Surreal moment the other night – standing outside a cannabis factory, with several police officers, all of us eating a slice of pizza each, with me thinking to myself “if I’d’ve taken a few leaves, would anyone a) notice and b) mind?”
It was late into the day and I should’ve gone home an hour or so earlier when I got a call from an officer who has an unerring habit of finding drugs in her patch.
The officer had got my name put on the warrant by a magistrate and I was invited on the bust and the search of the premises, a basement flat.
Quick aside here - apparently the magistrate had told police it was rather unusual for a reporter to be put on the warrant. My response to that nugget when told was ‘he needs to get out a lot more then’ because across the rest of the UK for the past couple of decades it’s actually regular practice.
So, the officers who’d been brought to the party had completed their shift and were a bit hungry, as was I. So after having a good mooch around the flat, marvelling at the care which had gone into growing the cannabis, or marijuana if you’re over 50, we decamped to the back garden for the pizza.
As I said to the officers, it was like being a student again – a huge pile of grass and then pizza for the munchies. To their credit they all laughed. But I think my reference to putting on a Crosby Stills and Nash LP went right over their heads.
The point of this story was I found out the next day that the officers who sniffed out the drugs were actually two PCSO’s - Chris Kinski and Tom Bayley - who work the Efford patch but were on their way back to the station via St Jude’s. They caught the scent, did some sensible checking, then called up the regulars to carry out the formal search. And hey presto, a few thousand pounds of drugs are taken out of circulation.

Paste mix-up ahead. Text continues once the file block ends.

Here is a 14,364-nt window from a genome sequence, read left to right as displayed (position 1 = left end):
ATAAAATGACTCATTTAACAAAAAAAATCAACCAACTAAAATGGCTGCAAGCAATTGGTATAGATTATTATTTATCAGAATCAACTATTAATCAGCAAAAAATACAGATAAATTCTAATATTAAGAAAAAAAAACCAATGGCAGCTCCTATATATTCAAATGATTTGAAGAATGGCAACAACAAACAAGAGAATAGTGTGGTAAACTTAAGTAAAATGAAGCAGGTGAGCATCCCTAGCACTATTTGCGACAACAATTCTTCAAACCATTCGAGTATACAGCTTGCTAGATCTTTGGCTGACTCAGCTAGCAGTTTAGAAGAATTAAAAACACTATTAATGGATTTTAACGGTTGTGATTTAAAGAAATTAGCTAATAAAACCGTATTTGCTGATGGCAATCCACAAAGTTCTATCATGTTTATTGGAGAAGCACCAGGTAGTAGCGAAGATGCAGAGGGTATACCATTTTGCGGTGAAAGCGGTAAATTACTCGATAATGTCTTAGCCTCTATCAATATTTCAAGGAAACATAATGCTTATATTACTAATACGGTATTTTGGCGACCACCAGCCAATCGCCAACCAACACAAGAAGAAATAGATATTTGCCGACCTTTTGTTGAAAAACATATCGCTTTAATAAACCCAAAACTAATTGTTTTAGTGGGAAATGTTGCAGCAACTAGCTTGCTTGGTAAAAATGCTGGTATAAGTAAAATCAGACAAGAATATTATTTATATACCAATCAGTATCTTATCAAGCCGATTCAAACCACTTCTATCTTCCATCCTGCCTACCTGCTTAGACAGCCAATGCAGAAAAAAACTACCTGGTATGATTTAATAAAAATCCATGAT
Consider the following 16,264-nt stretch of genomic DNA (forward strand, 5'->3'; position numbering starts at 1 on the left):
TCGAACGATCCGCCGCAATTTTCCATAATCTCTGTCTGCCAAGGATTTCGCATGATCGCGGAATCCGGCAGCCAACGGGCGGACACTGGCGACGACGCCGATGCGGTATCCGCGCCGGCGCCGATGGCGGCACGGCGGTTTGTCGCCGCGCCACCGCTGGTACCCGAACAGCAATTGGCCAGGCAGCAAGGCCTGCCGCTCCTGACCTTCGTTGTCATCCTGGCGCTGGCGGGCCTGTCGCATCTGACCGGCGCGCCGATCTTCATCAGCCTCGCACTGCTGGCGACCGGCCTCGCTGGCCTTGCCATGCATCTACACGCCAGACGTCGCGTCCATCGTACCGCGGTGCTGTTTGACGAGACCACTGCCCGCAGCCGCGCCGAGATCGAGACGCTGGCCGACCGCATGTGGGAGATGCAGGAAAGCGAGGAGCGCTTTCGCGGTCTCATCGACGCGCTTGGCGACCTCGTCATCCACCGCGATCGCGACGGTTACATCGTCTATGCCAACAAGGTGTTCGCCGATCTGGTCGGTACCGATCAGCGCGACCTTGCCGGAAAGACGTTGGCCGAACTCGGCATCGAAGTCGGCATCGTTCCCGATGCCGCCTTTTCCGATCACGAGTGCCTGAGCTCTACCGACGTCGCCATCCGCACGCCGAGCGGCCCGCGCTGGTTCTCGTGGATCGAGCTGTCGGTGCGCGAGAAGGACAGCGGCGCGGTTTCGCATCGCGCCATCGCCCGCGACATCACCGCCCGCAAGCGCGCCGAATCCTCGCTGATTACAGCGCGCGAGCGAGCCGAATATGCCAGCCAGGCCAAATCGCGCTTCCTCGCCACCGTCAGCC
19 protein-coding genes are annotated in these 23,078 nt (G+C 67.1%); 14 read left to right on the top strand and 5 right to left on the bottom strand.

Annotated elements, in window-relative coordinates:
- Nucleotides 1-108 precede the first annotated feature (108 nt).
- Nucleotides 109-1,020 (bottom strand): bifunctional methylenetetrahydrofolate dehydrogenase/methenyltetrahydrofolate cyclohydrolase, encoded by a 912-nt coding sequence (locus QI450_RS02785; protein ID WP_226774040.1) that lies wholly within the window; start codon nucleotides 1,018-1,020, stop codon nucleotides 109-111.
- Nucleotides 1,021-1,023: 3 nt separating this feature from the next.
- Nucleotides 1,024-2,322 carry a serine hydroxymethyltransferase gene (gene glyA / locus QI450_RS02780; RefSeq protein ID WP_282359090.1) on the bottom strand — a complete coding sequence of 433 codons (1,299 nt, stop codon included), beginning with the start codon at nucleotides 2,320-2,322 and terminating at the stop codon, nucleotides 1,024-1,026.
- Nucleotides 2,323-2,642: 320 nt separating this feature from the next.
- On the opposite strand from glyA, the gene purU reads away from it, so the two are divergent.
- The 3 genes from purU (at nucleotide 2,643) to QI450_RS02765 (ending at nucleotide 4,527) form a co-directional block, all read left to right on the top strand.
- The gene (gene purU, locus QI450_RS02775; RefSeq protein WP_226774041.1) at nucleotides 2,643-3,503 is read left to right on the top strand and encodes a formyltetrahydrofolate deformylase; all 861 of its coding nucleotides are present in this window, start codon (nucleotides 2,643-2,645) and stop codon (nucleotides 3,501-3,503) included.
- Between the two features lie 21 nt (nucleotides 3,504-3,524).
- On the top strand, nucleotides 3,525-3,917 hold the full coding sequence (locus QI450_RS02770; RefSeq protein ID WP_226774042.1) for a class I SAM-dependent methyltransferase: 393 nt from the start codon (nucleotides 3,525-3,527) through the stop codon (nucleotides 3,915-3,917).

For me this incident highlights why PCSOs are a valuable resource to modern policing.
The days of Dixon are long gone. No regular officer has time to roll up his sleeves and play cricket with the local kids, before nipping around to catch a cat burglar red handed, and then chatting over a cup of tea with Mrs Miggins and her cat Charlie about her new neighbours who keep funny hours and have too many visitors for her liking. Patrol officers hair it about from 999 call to 999 call, leaving less than a handful of neighbourhood beat officers to pick up the pieces and attempt to solve the far more complex and enduring problems of every Plymouthonian.
Pc’s have one weapon left in their armour and it’s called arrest. They see a problem, they arrest someone. Guidelines, public opinion and circumstances mean they can’t have a friendly word or issue a clip around the ear – it’s either arrest or nothing else.
But the neighbourhood teams, which are largely populated by PCSO’s can be far more inventive, more lateral in their approach. Oh they can bring in the heavy mob to do arrests if they want, but many of the PCSOs I’ve dealt with in Plymouth have been amazingly creative.
While you may scoff – and have scoffed – at streetdance groups, boxing/football/martial arts sessions, community parties and climbing clubs, along with in-school safety sessions on everything from knives and guns to Chlamydia and cyber-bulling, it’s been working. I’ve met local PCSOs who have resuscitated dying men, snapped up information about major drug dealers, fronted up to violent thugs as well as those who’ve taken the time to chat at length to a group of old dears who really don’t believe that youths on their street corner are probably more bored than bad and really, if you got to talk to them like the PCSO had, you’d find they were rather decent youngsters, if only you didn’t bitch, swear and moan at them every time you see them.
So, the next time you guffaw and refer to all PCSOs as Blunkett’s bobbies, keep in mind that a good percentage of them take more time and effort to make their hometown a better place than you ever will.
Anyway, I didn’t pocket any grass and the pizza was delicious.